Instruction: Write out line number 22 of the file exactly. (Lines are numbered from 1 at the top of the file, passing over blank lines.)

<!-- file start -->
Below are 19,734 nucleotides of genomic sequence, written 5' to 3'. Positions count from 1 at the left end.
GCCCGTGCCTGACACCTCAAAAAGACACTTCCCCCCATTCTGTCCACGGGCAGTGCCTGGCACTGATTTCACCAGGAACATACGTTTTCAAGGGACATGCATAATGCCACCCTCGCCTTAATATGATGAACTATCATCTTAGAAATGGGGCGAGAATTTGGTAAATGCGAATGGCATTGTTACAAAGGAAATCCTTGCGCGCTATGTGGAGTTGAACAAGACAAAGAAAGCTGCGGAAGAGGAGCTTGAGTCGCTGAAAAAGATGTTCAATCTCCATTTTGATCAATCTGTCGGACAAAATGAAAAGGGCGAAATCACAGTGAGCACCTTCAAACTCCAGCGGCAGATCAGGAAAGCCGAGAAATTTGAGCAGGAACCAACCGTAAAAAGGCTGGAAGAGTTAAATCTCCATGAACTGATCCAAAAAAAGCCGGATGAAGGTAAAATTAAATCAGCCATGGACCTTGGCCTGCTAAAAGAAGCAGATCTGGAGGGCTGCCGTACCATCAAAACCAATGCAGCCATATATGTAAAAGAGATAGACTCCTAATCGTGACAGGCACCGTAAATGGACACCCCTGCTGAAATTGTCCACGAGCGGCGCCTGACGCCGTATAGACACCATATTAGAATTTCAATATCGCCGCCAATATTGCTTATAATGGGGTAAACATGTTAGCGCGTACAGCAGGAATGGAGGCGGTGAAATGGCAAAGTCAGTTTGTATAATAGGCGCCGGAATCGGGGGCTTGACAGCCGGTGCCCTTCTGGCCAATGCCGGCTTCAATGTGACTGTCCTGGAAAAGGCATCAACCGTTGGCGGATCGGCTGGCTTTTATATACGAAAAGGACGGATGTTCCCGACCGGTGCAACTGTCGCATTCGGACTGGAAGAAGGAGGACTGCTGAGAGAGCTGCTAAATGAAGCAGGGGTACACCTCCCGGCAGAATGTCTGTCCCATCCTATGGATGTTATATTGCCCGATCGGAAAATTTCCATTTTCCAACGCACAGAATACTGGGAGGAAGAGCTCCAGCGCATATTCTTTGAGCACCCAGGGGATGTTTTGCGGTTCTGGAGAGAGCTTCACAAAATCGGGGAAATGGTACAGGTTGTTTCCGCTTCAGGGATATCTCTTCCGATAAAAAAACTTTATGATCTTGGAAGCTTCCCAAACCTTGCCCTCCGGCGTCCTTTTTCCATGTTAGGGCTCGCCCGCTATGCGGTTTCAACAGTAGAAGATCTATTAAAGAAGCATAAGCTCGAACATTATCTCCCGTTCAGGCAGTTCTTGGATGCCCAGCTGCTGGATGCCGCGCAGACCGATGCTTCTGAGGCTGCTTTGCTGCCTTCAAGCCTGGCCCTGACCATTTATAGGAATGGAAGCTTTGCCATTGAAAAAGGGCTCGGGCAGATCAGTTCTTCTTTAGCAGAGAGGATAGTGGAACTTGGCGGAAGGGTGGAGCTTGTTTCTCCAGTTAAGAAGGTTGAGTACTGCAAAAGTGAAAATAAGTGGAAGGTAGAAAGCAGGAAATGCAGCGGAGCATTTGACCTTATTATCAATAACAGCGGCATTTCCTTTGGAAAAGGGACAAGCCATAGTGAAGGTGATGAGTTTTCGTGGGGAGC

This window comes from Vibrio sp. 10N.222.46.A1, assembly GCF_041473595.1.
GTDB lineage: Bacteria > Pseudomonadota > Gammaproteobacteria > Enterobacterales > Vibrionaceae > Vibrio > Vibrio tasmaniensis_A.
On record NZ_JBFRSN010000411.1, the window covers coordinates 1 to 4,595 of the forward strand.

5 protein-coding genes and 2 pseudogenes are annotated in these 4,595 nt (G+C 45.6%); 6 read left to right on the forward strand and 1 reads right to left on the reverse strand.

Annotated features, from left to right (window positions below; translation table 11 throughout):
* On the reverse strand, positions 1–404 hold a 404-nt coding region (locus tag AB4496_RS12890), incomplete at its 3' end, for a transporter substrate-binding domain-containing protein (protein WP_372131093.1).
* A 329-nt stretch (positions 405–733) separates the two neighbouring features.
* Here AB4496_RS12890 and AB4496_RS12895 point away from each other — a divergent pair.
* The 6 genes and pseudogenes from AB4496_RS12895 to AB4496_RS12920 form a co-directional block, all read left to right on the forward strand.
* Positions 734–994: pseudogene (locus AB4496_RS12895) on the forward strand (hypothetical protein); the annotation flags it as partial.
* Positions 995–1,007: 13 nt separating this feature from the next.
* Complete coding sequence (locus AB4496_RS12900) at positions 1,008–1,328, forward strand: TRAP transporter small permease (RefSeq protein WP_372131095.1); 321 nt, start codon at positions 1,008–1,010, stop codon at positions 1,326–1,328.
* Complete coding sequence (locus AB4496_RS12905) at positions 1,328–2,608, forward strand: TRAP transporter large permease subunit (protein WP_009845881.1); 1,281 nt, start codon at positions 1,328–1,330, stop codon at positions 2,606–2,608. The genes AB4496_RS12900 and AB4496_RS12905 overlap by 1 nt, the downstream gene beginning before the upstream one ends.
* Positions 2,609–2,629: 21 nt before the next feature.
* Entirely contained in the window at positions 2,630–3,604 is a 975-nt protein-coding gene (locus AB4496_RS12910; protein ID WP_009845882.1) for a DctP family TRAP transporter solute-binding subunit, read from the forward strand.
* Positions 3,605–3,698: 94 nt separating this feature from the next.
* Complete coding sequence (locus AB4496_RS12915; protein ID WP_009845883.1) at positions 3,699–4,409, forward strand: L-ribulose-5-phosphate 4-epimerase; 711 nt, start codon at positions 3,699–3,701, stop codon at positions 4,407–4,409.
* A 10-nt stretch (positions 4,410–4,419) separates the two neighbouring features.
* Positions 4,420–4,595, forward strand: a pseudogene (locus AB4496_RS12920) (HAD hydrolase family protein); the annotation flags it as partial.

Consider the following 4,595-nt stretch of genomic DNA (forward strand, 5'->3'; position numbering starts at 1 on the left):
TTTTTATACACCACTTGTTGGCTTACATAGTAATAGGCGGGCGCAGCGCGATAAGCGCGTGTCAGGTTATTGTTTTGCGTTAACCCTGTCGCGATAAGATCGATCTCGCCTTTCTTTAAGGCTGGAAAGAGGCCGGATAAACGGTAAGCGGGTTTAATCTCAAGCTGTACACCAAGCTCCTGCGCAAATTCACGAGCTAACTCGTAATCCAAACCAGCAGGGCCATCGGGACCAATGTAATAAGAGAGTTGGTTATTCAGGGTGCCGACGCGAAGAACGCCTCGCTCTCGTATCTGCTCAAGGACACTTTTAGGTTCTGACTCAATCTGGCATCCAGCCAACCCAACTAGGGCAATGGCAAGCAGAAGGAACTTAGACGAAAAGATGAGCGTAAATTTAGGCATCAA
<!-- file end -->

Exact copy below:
Consider the following 4,595-nt stretch of genomic DNA (forward strand, 5'->3'; position numbering starts at 1 on the left):